I have traveled to Hawaii and other insular possessions (like Puerto Rico) many times, and a question has occurred to me about the Agriculture inspections conducted upon DEPARTURE.
As you know, upon landing in Hawaii, you fill out an agriculture declaration card to attest to the fact that you are not introducing any dangerous pests into the islands' delicate ecosystem. That part makes total sense.
However, what I don't understand is why there is Agriculture inspection upon departure
from Hawaii, Puerto Rico, etc. If Hawaii has such a fragile and protected ecosystem, why would it matter if you bring an apple back to the mainland? Wouldn't the islands have a much higher standard for pest control relative to the mainland, and thus whatever items you might have would pose no threat?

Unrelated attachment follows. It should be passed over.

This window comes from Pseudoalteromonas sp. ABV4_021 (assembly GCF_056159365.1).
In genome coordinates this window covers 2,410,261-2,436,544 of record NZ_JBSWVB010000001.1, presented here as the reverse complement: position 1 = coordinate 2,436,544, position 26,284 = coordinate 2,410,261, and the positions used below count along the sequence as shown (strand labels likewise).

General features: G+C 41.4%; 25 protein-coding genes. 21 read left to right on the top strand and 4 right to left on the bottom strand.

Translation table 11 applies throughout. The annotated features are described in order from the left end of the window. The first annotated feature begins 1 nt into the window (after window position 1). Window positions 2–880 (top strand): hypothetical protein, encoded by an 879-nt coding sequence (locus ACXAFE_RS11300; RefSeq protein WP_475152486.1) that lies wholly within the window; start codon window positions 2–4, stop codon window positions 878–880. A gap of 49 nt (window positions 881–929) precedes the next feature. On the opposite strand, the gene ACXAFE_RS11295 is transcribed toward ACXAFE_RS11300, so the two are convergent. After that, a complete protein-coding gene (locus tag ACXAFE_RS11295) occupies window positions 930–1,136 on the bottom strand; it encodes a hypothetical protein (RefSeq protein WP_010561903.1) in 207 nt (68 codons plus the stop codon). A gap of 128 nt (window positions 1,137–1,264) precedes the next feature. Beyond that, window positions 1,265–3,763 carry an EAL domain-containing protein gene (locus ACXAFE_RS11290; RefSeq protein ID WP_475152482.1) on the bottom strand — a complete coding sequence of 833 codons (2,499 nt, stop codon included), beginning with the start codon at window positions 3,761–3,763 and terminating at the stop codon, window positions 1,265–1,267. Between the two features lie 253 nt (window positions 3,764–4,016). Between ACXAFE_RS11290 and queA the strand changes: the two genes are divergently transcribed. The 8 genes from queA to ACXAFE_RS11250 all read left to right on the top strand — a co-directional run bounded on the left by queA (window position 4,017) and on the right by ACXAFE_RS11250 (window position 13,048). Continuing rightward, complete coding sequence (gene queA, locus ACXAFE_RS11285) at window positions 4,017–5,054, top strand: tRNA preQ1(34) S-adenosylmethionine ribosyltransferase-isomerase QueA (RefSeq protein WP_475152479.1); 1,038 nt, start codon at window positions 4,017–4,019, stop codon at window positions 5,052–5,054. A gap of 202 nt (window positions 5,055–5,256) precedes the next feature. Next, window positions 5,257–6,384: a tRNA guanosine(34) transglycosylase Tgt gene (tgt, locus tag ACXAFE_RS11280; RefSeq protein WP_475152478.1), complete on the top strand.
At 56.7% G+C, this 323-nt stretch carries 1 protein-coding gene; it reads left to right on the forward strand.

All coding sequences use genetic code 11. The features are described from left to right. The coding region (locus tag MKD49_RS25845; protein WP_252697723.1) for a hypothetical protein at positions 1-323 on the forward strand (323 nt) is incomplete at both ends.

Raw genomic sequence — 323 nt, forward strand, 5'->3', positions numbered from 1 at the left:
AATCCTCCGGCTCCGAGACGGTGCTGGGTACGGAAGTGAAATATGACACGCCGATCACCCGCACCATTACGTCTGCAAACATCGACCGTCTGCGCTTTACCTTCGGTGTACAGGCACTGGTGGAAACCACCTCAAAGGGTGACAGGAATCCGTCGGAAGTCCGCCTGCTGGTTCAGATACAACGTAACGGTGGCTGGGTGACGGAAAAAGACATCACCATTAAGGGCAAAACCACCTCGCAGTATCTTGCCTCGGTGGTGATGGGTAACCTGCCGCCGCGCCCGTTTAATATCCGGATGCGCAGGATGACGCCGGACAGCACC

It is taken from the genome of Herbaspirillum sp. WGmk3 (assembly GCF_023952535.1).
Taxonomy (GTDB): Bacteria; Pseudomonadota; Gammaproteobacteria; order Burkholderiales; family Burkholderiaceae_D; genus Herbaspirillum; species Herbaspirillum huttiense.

Another point: if the concern is about taking potentially contaminated produce from the tropics back to the mainland....well, most tropical produce cannot survive or be grown in the mainland anyway except in a few areas like south Florida, Louisiana, etc. (Try to plant a mango pit to grow a tree in Chicago and you won't be too successful!)
Just wondering. Thanks!